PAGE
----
By Jason Devine
April 20, 2016 -- Submitted by the author to Links International Journal of Socialist Renewal -- It has and continues to be argued that Marxism has a philosophy and that such philosophy is termed dialectical materialism. It is further argued that historical materialism is the result of the application of dialectical materialism “to the study of human society.” To put it into very simple terms, these formulations take the form of a basic math equation:
Dialectical Materialism + Social Reality = Historical Materialism
However, no matter how it is stated, it is not so. To be more precise, while we can make a theoretical distinction between what we call dialectical materialism and historical materialism, they are in fact two sides of the same coin; or rather one and the same thing.
Brazil's social movements: We will not accept a coup against democracy and our rights! We will defeat the coup in the streets!
Statement by the Popular Brazil Front and the People Without Fear Front, translated by Federico Fuentes
April 19, 2016 -- Links International Journal of Socialist Renewal -- In response to the recent vote in the lower house of Brazil’s parliament in favor of impeaching president Dilma Rousseff, Brazil’s two main coalitions of social movements issued the below statement on April 17. Both the Popular Brazil Front and People Without Fear Front were formed as a response to the recent right-wing mobilizations against Dilma, while at the same time remaining critical of the government’s austerity measures. Between them they unite many of Brazil’s largest social movements including Unified Workers' Central (CUT), the Landless Rural Workers' Movement (MST), the Homeless Workers Movement (MTST), and the National Student Union (UNE), among others.
By Party of Socialism and Freedom, translation by Sean Seymour-Jones
April 19, 2016 – Links International Journal of Socialist Renewal, originally posted in Portuguese on the PSOL website - Brazil’s lower house voted on April 17 to impeach Brazilian president Dilma Rousseff in a move that many see as an attempt by the right-wing opposition to carry out a “institutional coup”. The vote came after a series of massive protests - both for and against Dilma - that have rocked the largest country in Latin America.
In October 2014, Rousseff was elected to a second term, and a fourth consecutive term for the Workers Party (PT) after Lula da Silva’s two terms in office. It will now be up to a vote in the upper house, scheduled for May, as to whether she is impeached.
Among those to vote against the impeachment process was the Party of Socialism and Freedom (PSOL), the largest party to the left of the PT, and which has maintained a strong oppositional stance towards the current government. Below is a translation of a PSOL statement released just prior to the vote explaining why they would be voting against the impeachment process.
By Doug Enaa Greene, published on Links International Journal of Socialist Renewal
To my friend Amy.
When the politics of Sidney Hook, a public intellectual and philosopher, are remembered today, they are generally associated with a right-wing variant of social democracy which was compatible with both neoconservatism and McCarthyism. For example, in 1953, Hook infamously wrote Heresy, Yes-- Conspiracy, No which justified the witch-hunts of the Red Scare and the purging of communists from academia reasoning that Leninist doctrine was the basis of an international communist conspiracy of subversion – with all orders emanating from Moscow. Hook would end his life receiving the Presidential Medal of Freedom from Ronald Reagan, whose policies in support of death squads in El Salvador he had “applauded.” However, there was a very different Hook, who during the Great Depression was not only a committed communist revolutionary, but the leading Marxist theorist of his generation.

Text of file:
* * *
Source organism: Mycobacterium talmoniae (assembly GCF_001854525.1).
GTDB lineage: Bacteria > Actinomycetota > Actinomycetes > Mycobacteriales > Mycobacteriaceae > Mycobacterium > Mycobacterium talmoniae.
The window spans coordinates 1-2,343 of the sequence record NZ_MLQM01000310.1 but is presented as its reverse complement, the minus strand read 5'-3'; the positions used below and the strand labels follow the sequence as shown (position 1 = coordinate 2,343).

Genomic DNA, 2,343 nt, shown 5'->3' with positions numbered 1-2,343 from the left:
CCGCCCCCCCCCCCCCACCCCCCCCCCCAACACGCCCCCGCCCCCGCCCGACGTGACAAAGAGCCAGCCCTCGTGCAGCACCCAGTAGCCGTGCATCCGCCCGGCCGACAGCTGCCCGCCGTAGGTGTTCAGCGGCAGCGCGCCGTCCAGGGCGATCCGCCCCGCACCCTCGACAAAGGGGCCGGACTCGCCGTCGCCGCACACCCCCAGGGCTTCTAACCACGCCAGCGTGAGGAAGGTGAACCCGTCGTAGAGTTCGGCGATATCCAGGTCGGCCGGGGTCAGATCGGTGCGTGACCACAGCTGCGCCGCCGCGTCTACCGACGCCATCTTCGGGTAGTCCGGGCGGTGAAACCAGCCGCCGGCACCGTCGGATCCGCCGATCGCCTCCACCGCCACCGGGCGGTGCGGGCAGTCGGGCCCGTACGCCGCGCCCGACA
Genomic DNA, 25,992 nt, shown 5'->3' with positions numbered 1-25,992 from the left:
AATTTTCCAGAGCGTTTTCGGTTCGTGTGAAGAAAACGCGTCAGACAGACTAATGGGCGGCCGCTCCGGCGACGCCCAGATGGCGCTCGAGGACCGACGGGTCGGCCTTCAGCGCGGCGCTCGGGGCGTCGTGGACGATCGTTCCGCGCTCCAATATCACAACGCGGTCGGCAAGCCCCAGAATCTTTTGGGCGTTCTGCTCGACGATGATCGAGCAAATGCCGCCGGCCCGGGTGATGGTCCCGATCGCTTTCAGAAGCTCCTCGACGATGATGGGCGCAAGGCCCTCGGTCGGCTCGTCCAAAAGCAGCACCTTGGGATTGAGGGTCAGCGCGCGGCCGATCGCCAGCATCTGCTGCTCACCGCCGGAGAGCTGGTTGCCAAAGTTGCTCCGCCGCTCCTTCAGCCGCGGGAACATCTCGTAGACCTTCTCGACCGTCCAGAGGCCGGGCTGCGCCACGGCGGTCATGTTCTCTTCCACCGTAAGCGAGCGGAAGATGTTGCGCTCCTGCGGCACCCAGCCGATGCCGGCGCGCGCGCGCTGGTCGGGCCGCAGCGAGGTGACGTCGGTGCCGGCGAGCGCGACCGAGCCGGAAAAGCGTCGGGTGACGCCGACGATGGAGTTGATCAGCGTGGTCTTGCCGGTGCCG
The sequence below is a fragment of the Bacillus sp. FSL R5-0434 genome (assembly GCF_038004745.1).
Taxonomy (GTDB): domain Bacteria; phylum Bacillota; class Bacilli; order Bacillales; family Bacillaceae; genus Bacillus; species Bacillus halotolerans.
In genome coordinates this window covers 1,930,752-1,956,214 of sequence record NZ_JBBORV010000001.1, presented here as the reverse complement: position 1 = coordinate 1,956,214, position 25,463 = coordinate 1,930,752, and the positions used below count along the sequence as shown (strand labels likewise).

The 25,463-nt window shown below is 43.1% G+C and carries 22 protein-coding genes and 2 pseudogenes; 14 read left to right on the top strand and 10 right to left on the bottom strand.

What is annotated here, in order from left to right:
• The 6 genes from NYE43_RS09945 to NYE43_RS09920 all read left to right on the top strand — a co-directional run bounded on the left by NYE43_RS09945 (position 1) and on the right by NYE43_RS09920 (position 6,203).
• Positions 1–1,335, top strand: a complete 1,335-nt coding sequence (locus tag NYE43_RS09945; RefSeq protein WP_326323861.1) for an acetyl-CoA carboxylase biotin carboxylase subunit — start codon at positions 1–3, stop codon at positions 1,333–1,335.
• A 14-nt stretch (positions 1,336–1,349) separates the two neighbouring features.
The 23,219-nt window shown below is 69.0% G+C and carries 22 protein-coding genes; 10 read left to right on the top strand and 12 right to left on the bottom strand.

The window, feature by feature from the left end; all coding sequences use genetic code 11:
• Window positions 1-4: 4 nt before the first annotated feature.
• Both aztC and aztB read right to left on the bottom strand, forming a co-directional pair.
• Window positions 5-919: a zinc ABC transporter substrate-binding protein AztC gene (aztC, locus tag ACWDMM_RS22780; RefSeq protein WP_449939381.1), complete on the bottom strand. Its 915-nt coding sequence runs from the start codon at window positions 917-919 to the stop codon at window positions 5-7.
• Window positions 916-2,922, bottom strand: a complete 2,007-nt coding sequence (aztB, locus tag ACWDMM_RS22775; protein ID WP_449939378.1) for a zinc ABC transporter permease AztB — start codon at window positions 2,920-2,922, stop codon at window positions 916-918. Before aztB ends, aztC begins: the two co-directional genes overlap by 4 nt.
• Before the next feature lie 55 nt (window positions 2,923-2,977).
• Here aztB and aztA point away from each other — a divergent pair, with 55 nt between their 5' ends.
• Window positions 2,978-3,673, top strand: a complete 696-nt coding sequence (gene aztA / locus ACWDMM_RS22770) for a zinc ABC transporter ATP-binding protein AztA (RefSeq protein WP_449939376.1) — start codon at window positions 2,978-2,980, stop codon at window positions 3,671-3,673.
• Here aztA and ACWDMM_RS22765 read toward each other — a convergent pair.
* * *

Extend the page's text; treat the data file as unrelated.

April 18, 2016 -- Links International Journal of Socialist Renewal reposted from Climate & Capitalism -- John Bellamy Foster is editor of Monthly Review. His most recent book, written with Paul Burkett, is Marx and the Earth: An Anti-Critique (Brill, 2016). The French magazine La Revue du Projet asked him to reply to three questions on ecology and Marxism.
UPDATED: Controversy sparked by Cuban Communist Party leadership's approach to 7th Party Congress, Raul Castro's Congress report
Introductory notes and translations by Marce Cameron
April 17, 2016 — Links International Journal of Socialist Renewal reposted from Cuba's Socialist Renewal blog — The Seventh Congress of the Cuban Communist Party (PCC) began on April 16. The cluster of translations published below relate to the controversy surrounding the preparations for this congress.
John M. Kirk, Health Care without Borders: Understanding Cuban Medical Internationalism (Gainesville, FL: University Press of Florida, 2015), 376 pages, $79.95, hardback.
April 17, 2016 -- Links International Journal of Socialist Renewal reposted from Monthly Review with the author's permission -- When the Ebola virus began to spread through western Africa in fall 2014, much of the world panicked. Soon, over 20,000 people were infected, more than 8,000 had died, and worries mounted that the death toll could reach into hundreds of thousands. The United States provided military support; other countries promised money. Cuba was the first nation to respond with what was most needed: it sent 103 nurses and 62 doctors as volunteers to Sierra Leone. With 4,000 medical staff (including 2,400 doctors) already in Africa, Cuba was prepared for the crisis before it began: there had already been nearly two dozen Cuban medical personnel in Sierra Leone. After an initial assessment, Cuba dispatched another 296 to Guinea and Liberia. Since many governments did not know how to respond to Ebola, Cuba trained volunteers from other nations at Havana’s Pedro Kourí Institute of Tropical Medicine. In total, Cuba taught 13,000 Africans, 66,000 Latin Americans, and 620 Caribbeans how to treat Ebola without being infected. It was the first time that many had heard of Cuba’s emergency response teams.